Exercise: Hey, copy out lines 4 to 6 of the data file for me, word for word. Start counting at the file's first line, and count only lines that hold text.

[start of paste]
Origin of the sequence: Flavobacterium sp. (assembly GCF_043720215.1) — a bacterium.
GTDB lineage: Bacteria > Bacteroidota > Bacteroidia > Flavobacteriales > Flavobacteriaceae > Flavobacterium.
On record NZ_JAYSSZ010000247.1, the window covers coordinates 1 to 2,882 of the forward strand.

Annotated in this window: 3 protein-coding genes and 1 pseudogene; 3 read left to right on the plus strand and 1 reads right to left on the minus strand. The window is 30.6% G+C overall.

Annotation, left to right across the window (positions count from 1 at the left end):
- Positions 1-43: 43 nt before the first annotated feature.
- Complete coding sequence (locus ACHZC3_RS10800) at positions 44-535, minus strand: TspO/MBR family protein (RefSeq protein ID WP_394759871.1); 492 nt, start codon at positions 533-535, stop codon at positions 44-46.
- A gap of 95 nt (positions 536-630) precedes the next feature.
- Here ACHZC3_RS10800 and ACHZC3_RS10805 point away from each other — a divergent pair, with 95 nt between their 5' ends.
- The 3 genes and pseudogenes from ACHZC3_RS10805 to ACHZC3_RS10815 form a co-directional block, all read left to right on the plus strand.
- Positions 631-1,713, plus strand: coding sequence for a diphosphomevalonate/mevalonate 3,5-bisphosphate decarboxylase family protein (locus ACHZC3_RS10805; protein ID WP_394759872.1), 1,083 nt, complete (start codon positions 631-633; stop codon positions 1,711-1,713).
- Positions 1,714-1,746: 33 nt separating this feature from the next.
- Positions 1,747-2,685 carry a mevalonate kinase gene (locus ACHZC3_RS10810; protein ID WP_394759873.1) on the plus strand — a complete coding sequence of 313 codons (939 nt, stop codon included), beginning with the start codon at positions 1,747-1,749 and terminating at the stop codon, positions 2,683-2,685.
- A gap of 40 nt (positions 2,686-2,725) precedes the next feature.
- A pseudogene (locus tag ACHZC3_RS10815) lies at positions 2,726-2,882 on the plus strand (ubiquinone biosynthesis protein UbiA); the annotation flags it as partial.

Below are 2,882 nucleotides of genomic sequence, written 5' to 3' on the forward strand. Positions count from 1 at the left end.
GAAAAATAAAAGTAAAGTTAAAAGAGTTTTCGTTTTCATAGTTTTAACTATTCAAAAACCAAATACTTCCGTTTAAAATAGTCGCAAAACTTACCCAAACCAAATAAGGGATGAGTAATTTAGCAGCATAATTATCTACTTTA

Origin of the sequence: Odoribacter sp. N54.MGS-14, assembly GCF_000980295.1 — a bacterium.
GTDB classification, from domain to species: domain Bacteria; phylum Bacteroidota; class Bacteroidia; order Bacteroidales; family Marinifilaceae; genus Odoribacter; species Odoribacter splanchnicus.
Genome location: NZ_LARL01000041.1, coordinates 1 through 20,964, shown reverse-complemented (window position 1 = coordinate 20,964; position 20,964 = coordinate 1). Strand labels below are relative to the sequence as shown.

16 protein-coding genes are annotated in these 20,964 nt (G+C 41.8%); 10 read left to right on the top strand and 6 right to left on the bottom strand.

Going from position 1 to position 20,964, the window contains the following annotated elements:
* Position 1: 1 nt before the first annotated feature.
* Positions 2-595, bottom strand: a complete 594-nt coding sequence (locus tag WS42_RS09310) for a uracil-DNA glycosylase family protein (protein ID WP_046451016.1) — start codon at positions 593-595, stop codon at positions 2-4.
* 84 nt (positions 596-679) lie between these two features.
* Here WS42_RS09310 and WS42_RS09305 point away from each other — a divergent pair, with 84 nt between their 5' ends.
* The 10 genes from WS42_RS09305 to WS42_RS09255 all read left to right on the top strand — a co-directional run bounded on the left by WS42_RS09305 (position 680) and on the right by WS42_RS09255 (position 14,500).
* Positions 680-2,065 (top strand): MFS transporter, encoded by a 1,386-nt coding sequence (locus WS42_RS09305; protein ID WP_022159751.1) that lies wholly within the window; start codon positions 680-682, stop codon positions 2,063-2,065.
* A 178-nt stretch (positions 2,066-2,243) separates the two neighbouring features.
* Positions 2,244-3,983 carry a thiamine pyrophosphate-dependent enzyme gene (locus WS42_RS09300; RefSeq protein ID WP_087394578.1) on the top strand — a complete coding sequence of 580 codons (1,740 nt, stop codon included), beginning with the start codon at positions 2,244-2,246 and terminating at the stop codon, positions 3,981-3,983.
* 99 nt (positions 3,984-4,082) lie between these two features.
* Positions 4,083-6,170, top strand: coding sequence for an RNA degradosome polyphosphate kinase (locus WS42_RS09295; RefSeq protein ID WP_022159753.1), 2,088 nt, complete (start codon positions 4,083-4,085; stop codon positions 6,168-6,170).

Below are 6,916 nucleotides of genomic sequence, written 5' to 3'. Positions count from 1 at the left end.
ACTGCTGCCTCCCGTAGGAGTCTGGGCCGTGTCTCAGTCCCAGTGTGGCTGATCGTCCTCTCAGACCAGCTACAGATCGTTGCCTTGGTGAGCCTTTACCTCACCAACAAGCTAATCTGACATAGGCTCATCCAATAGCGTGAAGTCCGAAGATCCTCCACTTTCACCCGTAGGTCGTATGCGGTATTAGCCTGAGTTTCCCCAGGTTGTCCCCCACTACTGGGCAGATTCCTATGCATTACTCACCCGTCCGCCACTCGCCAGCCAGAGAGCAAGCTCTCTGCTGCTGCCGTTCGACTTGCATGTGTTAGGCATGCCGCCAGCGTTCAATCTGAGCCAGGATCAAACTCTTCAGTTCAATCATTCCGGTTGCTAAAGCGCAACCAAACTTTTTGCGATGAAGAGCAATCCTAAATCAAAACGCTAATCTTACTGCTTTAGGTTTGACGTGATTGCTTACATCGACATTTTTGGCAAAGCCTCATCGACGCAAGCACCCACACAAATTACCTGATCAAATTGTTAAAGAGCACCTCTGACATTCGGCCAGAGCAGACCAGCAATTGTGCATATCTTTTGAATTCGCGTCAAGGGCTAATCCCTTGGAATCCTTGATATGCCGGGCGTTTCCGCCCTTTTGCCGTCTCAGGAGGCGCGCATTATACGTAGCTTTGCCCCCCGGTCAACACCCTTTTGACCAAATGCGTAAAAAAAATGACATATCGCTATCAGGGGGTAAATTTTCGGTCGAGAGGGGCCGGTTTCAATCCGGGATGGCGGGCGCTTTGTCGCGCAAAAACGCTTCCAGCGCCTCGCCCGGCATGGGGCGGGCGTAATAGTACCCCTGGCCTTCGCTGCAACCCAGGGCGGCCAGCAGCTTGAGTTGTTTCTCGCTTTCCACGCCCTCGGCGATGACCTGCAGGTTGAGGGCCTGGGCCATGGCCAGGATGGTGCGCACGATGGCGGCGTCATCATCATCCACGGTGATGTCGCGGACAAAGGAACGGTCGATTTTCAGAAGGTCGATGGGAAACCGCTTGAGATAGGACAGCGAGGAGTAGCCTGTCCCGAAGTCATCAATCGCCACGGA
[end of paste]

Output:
Annotated in this window: 3 protein-coding genes and 1 pseudogene; 3 read left to right on the plus strand and 1 reads right to left on the minus strand. The window is 30.6% G+C overall.

Annotation, left to right across the window (positions count from 1 at the left end):
- Positions 1-43: 43 nt before the first annotated feature.